Andrew Melick | June 12, 2013
Regents of University of Minnesota v. AGA Medical Corp.
June 3, 2013
Panel: Rader, Wallach, Dyk. Opinion by Dyk.
Regents of University of Minnesota (“University”) sued AGA Medical for infringement of U.S. Patents 6,077,281 and 6,077,291 directed to medical devices called septal occluders. A claim at issue recites two disks having central membranes, the two disks being “affixed” to each other at the central membranes “to define a conjoint disk.” The accused product was a molded one-piece device. In the district court, the claim was construed as to require that the disks, before being affixed, exist separately as individual disks that are then attached to each other. Since the accused device was a single molded device and was not constructed from two separate disks, the district court entered summary judgment of non-infringement. The CAFC affirmed this construction and the summary judgment of non-infringement.
Another claim at issue was found to be anticipated. The University attempted to use prosecution disclaimer to narrow the claim and avoid anticipation. However, the court rejected the prosecution disclaimer because the prosecution disclaimer was from a parent application and applied to “materially” different claim language.
I. Claim Construction Issue
The claim at issue is the following representative claim 1 of the ‘291 patent:
1. A septal defect closure device comprising first and second occluding disks, each disk comprising a flexible, biologically compatible membrane capable of being collapsed for passage through a catheter and elastically returning to a predetermined shape for tautly holding a portion of the membrane against a septum; a central portion of the membrane of the first disk being affixed to a central portion of the membrane of the second disk to define a conjoint disk . . . .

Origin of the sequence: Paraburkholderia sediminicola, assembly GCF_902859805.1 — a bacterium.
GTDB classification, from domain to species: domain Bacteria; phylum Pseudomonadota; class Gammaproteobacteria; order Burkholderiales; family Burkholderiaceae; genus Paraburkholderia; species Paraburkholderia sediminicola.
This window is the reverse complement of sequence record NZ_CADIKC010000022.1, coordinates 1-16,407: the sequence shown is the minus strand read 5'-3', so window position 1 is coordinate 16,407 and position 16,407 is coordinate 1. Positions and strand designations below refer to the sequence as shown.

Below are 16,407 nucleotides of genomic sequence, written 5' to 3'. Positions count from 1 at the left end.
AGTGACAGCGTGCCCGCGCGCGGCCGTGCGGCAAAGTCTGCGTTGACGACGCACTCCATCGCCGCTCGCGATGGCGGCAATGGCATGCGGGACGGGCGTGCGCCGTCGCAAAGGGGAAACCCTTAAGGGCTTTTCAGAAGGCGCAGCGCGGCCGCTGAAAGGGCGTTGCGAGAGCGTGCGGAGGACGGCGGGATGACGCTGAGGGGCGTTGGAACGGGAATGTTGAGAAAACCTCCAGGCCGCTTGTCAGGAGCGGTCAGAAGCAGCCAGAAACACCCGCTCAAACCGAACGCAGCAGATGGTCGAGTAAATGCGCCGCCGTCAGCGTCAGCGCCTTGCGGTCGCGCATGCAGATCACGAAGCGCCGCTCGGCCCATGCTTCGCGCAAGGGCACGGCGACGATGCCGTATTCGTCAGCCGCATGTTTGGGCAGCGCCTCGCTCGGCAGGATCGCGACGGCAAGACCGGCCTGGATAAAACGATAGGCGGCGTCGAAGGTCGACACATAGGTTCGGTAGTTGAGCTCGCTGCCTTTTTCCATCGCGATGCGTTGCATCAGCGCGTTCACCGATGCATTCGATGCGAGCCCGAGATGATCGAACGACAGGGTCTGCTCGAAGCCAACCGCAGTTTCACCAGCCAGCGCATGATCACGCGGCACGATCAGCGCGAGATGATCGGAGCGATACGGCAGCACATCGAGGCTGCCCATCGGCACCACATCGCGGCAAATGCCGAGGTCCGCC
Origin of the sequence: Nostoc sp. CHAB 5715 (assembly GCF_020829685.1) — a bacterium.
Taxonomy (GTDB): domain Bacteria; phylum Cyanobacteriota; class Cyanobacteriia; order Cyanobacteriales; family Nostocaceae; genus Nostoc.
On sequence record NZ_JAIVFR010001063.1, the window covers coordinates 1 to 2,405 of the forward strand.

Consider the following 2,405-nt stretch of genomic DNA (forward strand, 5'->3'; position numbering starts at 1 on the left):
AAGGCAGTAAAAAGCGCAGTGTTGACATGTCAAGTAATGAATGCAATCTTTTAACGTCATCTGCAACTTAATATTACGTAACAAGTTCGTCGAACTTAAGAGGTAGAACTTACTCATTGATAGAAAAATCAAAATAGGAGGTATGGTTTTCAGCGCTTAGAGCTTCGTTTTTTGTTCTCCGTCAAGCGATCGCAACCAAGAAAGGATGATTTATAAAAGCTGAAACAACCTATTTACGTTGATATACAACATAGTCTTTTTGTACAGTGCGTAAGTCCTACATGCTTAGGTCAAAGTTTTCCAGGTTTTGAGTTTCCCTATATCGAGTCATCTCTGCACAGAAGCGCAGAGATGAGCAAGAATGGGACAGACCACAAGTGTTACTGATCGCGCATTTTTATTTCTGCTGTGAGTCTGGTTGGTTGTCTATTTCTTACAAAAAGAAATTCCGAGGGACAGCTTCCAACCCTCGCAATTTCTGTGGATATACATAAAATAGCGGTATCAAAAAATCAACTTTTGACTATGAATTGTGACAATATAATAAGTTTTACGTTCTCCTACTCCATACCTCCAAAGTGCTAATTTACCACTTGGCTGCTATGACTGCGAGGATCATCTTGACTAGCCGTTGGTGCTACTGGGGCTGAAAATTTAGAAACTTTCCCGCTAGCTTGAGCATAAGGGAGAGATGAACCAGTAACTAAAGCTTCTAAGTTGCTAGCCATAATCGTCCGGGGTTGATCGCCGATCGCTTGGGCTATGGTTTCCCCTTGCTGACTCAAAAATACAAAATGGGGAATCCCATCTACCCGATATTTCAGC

A preferred embodiment of the septal defect closure device is shown below:
In various claims the disks are described as being “affixed,” “joined,” or “connected” to one another forming a “conjoint” structure. The district court construed the claims as requiring two physically separate disks.
The CAFC reviewed the claim language, the specification and prosecution history to assess whether the district court’s construction was proper. The court characterized claim 1 as explaining “that the ‘conjoint disk’ is formed by ‘affix[ing]’ the membranes of the ‘first and second occluding disks’ to one another.” Thus, the court implies a requirement of forming the conjoint disk by affixing the disks.
Regarding the specification, the court stated that every embodiment in the specification requires two separate disks that are attached to each other. In the prosecution history, the University distinguished prior art reference King by stating that King’s device includes two membranes supported by umbrella-like radial frames, which are individually delivered through a catheter, and then connected at a central hub once inside the heart. The University stated that its invention included two disks each formed of a membrane and frame that were advantageously assembled prior to insertion in the catheter. The court also cited an Examiner’s reasons for allowance in a related application having similar claim language. A reason for allowance was the inclusion of the limitation “a first membrane is connected to a central portion of a second membrane to form a conjoint disk.”
In a footnote, the court noted that during prosecution of the European counterpart application, the University distinguished a Russian device which was made in one piece with a tubular part, and stated that this does not correspond to two disks with a central portion of a first disk being affixed to a central portion of a second disk.
The University argued that the district court improperly imported process limitations into the claims. However, the court stated that “[w]ords like ‘affixed’ or ‘conjoint,’ which read in context, describe the product more by its structure than by the process used to obtain it, are product limitations, not process limitations.” The court also warned that “[w]hen a patentee chooses to use these words, they should be given their ordinary meanings with respect to the claimed product’s structure.”
Based on the construction requiring that the disks are two physically separate structures, the court found no infringement of AGA’s devices because AGA’s devices “are not constructed from two physically separate disks.”